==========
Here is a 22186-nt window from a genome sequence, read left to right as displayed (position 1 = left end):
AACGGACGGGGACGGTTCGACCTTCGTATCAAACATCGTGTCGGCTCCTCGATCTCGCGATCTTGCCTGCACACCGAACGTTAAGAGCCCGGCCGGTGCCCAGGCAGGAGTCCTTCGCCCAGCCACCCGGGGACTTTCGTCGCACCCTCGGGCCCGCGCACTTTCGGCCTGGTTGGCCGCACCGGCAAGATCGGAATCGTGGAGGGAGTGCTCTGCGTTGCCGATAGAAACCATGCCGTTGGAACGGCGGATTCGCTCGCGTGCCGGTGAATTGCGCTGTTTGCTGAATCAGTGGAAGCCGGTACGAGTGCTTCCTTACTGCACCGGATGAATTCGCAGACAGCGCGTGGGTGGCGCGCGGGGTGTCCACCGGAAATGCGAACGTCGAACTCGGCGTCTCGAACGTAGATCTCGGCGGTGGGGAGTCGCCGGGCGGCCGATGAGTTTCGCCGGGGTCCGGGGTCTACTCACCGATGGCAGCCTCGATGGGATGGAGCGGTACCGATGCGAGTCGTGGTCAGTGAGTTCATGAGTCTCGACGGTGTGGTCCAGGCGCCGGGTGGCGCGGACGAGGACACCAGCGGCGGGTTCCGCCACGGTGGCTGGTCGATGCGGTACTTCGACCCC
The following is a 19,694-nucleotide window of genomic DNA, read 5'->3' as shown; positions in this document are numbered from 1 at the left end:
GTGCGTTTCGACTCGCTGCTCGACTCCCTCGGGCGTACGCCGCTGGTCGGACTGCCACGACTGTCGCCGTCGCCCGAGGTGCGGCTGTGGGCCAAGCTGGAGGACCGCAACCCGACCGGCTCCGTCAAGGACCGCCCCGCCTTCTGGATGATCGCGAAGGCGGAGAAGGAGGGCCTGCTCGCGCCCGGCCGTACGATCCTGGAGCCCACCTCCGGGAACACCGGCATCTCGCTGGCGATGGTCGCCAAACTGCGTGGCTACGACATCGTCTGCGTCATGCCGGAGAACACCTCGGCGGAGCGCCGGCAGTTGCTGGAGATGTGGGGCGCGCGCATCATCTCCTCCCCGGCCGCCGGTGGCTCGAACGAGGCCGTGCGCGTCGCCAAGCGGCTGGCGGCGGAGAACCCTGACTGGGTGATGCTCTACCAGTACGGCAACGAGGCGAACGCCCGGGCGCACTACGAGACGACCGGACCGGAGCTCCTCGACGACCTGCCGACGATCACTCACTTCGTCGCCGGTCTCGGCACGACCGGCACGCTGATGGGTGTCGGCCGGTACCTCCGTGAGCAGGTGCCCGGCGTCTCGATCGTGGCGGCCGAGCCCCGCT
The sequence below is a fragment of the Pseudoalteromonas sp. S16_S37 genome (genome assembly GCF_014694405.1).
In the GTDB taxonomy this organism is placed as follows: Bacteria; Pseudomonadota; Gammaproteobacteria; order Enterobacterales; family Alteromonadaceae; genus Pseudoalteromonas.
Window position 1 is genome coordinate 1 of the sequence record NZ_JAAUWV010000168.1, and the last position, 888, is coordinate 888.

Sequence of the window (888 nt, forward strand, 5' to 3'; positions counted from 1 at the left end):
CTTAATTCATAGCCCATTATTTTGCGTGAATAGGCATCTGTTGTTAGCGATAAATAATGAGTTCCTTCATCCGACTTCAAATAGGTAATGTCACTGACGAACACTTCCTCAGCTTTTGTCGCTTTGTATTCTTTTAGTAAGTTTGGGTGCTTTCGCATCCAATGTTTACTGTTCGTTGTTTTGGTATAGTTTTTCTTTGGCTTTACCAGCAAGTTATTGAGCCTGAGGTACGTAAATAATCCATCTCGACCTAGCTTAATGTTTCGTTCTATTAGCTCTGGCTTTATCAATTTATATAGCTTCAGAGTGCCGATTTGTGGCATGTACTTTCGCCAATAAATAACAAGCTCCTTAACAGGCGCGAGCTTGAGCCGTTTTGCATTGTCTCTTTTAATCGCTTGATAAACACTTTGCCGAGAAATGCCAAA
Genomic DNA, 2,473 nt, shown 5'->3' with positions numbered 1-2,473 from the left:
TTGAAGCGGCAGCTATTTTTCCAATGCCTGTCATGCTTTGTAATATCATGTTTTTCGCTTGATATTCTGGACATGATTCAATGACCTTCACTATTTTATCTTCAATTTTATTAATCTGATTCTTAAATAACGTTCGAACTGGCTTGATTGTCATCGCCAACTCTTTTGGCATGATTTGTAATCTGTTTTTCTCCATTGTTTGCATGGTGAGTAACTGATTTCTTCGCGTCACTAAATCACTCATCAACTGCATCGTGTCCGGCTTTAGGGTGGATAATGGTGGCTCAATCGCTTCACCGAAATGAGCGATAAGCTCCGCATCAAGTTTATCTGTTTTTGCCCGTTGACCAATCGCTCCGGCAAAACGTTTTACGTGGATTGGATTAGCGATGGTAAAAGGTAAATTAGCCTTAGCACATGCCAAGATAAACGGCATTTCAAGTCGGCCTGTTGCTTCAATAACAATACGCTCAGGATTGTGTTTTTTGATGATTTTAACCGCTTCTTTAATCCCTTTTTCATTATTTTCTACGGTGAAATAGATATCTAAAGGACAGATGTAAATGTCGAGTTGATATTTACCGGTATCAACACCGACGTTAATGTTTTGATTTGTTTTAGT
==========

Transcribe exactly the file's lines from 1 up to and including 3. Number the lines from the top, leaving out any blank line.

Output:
Here is a 22186-nt window from a genome sequence, read left to right as displayed (position 1 = left end):
AACGGACGGGGACGGTTCGACCTTCGTATCAAACATCGTGTCGGCTCCTCGATCTCGCGATCTTGCCTGCACACCGAACGTTAAGAGCCCGGCCGGTGCCCAGGCAGGAGTCCTTCGCCCAGCCACCCGGGGACTTTCGTCGCACCCTCGGGCCCGCGCACTTTCGGCCTGGTTGGCCGCACCGGCAAGATCGGAATCGTGGAGGGAGTGCTCTGCGTTGCCGATAGAAACCATGCCGTTGGAACGGCGGATTCGCTCGCGTGCCGGTGAATTGCGCTGTTTGCTGAATCAGTGGAAGCCGGTACGAGTGCTTCCTTACTGCACCGGATGAATTCGCAGACAGCGCGTGGGTGGCGCGCGGGGTGTCCACCGGAAATGCGAACGTCGAACTCGGCGTCTCGAACGTAGATCTCGGCGGTGGGGAGTCGCCGGGCGGCCGATGAGTTTCGCCGGGGTCCGGGGTCTACTCACCGATGGCAGCCTCGATGGGATGGAGCGGTACCGATGCGAGTCGTGGTCAGTGAGTTCATGAGTCTCGACGGTGTGGTCCAGGCGCCGGGTGGCGCGGACGAGGACACCAGCGGCGGGTTCCGCCACGGTGGCTGGTCGATGCGGTACTTCGACCCC
The following is a 19,694-nucleotide window of genomic DNA, read 5'->3' as shown; positions in this document are numbered from 1 at the left end: